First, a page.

Some bosses and co-workers might even think you’re being disrespectful to your company by conducting personal business at work. It’s easy to think “I’m here 10 hours a day; I have the right to spend some of that time doing personal things.” But remember, many people have the tendency to focus on the negative rather than the positive. That is, others may not notice how long you’re in the office. They’ll only notice the unconstructive things you’re doing while you’re there.



Especially with the advent of the Internet, it’s become easier and easier to conduct personal business at work. Paying bills, checking your kids’ soccer schedules, looking up a recipe for dinner, etc... You may think you’re “just doing this quickly,” but be mindful of how long it actually takes, and who is watching.

Here are some tips to make sure you’re not damaging your professional image by conducting personal business in the workplace:

• Close the door on a personal call, or take it outside on your cell phone. Don’t subject others to personal conversations.

• If you do take a personal call, keep it short, and avoid any topic that would make others who hear you uncomfortable. No one in your office needs to hear your heated argument with your spouse or about your less-than-appealing health problem.

• Some companies have policies on personal email. Some are prohibiting it. Play by the rules and play it safe. Don’t send it if you wouldn’t want your boss to read it or if you wouldn’t want it posted on the bulletin board.

• Be extremely judicious about faxing personal documents from your office.It’s too easy to forget the original.

• Imagine you’re the boss, and you’re the one walking by someone’s desk while they’re filling out a mortgage application or creating a party invitation. How would you feel? Whenever you’re tempted to do something like that at the office, give it the “boss” test, put yourself in their shoes, and then decide if it’s really worth it.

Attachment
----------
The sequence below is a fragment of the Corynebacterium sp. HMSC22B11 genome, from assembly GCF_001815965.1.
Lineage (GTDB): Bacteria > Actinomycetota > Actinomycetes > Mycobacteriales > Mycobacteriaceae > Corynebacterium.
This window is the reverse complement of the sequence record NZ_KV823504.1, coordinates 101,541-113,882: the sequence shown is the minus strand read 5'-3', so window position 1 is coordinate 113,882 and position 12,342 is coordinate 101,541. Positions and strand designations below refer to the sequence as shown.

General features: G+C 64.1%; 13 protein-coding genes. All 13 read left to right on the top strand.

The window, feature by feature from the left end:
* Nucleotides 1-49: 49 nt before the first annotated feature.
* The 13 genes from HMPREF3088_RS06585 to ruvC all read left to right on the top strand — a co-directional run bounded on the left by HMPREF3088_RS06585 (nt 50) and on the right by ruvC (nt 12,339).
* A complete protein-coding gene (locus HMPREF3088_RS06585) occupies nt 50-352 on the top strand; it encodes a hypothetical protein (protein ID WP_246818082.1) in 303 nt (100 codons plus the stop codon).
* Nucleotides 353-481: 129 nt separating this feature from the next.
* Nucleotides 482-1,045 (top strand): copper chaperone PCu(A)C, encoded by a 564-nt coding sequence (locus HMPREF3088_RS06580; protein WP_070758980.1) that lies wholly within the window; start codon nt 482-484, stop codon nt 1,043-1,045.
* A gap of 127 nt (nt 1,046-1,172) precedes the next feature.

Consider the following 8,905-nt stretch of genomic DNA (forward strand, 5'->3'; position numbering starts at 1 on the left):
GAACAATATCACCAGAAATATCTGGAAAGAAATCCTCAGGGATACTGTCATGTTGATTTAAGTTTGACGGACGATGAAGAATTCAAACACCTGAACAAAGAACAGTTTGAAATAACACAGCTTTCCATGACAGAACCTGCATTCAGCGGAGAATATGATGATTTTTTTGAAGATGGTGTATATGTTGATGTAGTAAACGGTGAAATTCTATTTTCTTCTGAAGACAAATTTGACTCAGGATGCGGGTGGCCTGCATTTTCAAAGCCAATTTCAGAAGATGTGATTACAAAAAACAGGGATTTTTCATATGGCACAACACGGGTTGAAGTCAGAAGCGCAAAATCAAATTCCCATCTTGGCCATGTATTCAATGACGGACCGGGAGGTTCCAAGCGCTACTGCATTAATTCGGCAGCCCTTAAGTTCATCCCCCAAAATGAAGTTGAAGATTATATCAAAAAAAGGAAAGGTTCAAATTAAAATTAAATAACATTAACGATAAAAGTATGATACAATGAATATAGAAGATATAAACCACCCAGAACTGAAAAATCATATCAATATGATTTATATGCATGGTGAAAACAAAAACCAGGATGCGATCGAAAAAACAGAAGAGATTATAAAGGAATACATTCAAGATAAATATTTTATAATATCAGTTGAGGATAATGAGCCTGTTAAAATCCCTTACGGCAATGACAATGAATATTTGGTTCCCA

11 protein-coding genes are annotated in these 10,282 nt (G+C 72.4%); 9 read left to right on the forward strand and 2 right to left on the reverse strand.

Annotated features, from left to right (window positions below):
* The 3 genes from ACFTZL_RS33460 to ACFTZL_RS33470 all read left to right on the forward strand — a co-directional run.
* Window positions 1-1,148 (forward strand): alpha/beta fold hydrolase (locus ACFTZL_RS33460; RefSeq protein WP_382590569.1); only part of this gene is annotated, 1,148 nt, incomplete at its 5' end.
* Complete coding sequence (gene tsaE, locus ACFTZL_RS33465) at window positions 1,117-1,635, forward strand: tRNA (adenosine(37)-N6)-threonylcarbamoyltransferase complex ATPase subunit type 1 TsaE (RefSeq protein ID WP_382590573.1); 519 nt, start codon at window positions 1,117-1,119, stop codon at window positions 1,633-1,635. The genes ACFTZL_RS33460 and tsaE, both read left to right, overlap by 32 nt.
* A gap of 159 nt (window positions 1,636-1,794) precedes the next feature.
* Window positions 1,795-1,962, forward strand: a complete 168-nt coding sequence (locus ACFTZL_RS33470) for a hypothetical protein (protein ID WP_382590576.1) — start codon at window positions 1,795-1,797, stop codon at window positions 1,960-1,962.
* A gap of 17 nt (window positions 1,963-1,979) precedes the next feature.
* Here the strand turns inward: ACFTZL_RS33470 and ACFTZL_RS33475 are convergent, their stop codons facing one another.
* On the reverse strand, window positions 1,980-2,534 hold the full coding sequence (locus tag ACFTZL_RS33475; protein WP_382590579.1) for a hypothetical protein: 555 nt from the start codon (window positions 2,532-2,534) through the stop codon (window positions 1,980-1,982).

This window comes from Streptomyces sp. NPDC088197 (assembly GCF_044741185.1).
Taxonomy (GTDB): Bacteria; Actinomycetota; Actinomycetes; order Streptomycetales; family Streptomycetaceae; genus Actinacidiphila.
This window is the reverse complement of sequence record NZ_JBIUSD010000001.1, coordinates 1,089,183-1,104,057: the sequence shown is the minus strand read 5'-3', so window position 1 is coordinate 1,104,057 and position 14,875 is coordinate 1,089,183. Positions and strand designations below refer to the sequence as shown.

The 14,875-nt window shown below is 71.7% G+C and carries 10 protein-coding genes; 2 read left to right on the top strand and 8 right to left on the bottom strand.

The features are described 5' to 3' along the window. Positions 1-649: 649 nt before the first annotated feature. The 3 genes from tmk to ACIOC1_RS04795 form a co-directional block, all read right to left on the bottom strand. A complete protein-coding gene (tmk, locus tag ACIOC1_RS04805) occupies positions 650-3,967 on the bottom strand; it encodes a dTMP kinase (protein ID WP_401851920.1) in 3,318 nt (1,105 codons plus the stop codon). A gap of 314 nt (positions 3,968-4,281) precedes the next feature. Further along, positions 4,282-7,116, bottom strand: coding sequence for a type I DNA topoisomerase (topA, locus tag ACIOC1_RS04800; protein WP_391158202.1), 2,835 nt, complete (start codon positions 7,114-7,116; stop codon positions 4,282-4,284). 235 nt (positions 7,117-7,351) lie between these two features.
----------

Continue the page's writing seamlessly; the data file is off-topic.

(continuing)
Tags: Strategy to Execution, Developing Leaders

It's Time To Jazz Up Your Speeches

Posted on Sat, Jul 18, 2009

CEOs give speeches. It doesn’t mean they like it. Many experienced speakers don’t enjoy it. However, giving a good speech can make it a lot more fun.

Stories: A great beginning (and middle and end)

You must begin well. One of the best ways to start a speech is a story. The story should introduce a pivotal theme of your speech. It isn’t enough to tell just any funny or interesting story – it should be relevant to the main theme. The story can have suspense, conflict and/or humor, and it should introduce your topic. The story should be something that your audience will understand.

You also may want to put yourself into the story, although you should not be the focus of the story.

By putting yourself in the story, as an observer or player, people learn something about you. When they learn something about you, they become more interested in you. Whatever your topic, audiences want to know about you; vignettes help them understand where you’re coming from and why you are there. There is only one caution: avoid making yourself the central character of the first story. That can come across as arrogant or self-centered. Speaker, author and storyteller Marcia Reynolds taught me, “In the beginning of your speech, you have not yet earned the right to focus on yourself.”

Original stories always work best with an audience. Repeating other speaker’s stories is risky. Your audience may already have heard them. Audiences want to know your point of view, what you have seen, or how you see the world. Original stories don’t have to be about you, but they can be about people, places and events you have witnessed or heard about. Your stories are authentic and more interesting. It’s worth taking time to come up with original stories.